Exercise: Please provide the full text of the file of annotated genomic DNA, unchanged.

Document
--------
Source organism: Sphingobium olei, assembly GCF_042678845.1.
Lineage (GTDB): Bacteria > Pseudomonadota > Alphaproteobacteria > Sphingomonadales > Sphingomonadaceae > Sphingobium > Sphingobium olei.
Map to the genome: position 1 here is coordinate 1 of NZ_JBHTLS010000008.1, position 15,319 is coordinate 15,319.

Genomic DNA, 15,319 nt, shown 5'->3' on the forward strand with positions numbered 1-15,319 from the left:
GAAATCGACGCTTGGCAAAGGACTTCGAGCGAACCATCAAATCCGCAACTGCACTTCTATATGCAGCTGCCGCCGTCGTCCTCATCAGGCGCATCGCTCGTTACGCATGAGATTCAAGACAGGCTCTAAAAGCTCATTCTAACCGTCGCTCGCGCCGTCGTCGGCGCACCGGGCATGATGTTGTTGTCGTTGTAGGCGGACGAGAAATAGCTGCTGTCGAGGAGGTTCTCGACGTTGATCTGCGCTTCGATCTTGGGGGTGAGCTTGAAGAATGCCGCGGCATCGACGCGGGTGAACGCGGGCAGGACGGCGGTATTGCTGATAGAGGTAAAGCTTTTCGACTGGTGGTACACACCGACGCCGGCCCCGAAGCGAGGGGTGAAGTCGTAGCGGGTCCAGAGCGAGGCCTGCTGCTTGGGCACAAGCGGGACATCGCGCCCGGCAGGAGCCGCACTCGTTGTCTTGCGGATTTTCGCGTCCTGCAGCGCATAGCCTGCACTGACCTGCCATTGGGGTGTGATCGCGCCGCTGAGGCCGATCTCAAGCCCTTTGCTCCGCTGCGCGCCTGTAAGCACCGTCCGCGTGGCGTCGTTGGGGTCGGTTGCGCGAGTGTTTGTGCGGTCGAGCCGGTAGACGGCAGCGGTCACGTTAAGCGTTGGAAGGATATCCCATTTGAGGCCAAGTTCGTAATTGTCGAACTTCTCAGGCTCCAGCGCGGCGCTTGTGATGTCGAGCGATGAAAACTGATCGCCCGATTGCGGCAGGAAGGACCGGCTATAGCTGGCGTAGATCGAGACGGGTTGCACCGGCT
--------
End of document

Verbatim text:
Source organism: Sphingobium olei, assembly GCF_042678845.1.
Lineage (GTDB): Bacteria > Pseudomonadota > Alphaproteobacteria > Sphingomonadales > Sphingomonadaceae > Sphingobium > Sphingobium olei.
Map to the genome: position 1 here is coordinate 1 of NZ_JBHTLS010000008.1, position 15,319 is coordinate 15,319.

Genomic DNA, 15,319 nt, shown 5'->3' on the forward strand with positions numbered 1-15,319 from the left:
GAAATCGACGCTTGGCAAAGGACTTCGAGCGAACCATCAAATCCGCAACTGCACTTCTATATGCAGCTGCCGCCGTCGTCCTCATCAGGCGCATCGCTCGTTACGCATGAGATTCAAGACAGGCTCTAAAAGCTCATTCTAACCGTCGCTCGCGCCGTCGTCGGCGCACCGGGCATGATGTTGTTGTCGTTGTAGGCGGACGAGAAATAGCTGCTGTCGAGGAGGTTCTCGACGTTGATCTGCGCTTCGATCTTGGGGGTGAGCTTGAAGAATGCCGCGGCATCGACGCGGGTGAACGCGGGCAGGACGGCGGTATTGCTGATAGAGGTAAAGCTTTTCGACTGGTGGTACACACCGACGCCGGCCCCGAAGCGAGGGGTGAAGTCGTAGCGGGTCCAGAGCGAGGCCTGCTGCTTGGGCACAAGCGGGACATCGCGCCCGGCAGGAGCCGCACTCGTTGTCTTGCGGATTTTCGCGTCCTGCAGCGCATAGCCTGCACTGACCTGCCATTGGGGTGTGATCGCGCCGCTGAGGCCGATCTCAAGCCCTTTGCTCCGCTGCGCGCCTGTAAGCACCGTCCGCGTGGCGTCGTTGGGGTCGGTTGCGCGAGTGTTTGTGCGGTCGAGCCGGTAGACGGCAGCGGTCACGTTAAGCGTTGGAAGGATATCCCATTTGAGGCCAAGTTCGTAATTGTCGAACTTCTCAGGCTCCAGCGCGGCGCTTGTGATGTCGAGCGATGAAAACTGATCGCCCGATTGCGGCAGGAAGGACCGGCTATAGCTGGCGTAGATCGAGACGGGTTGCACCGGCT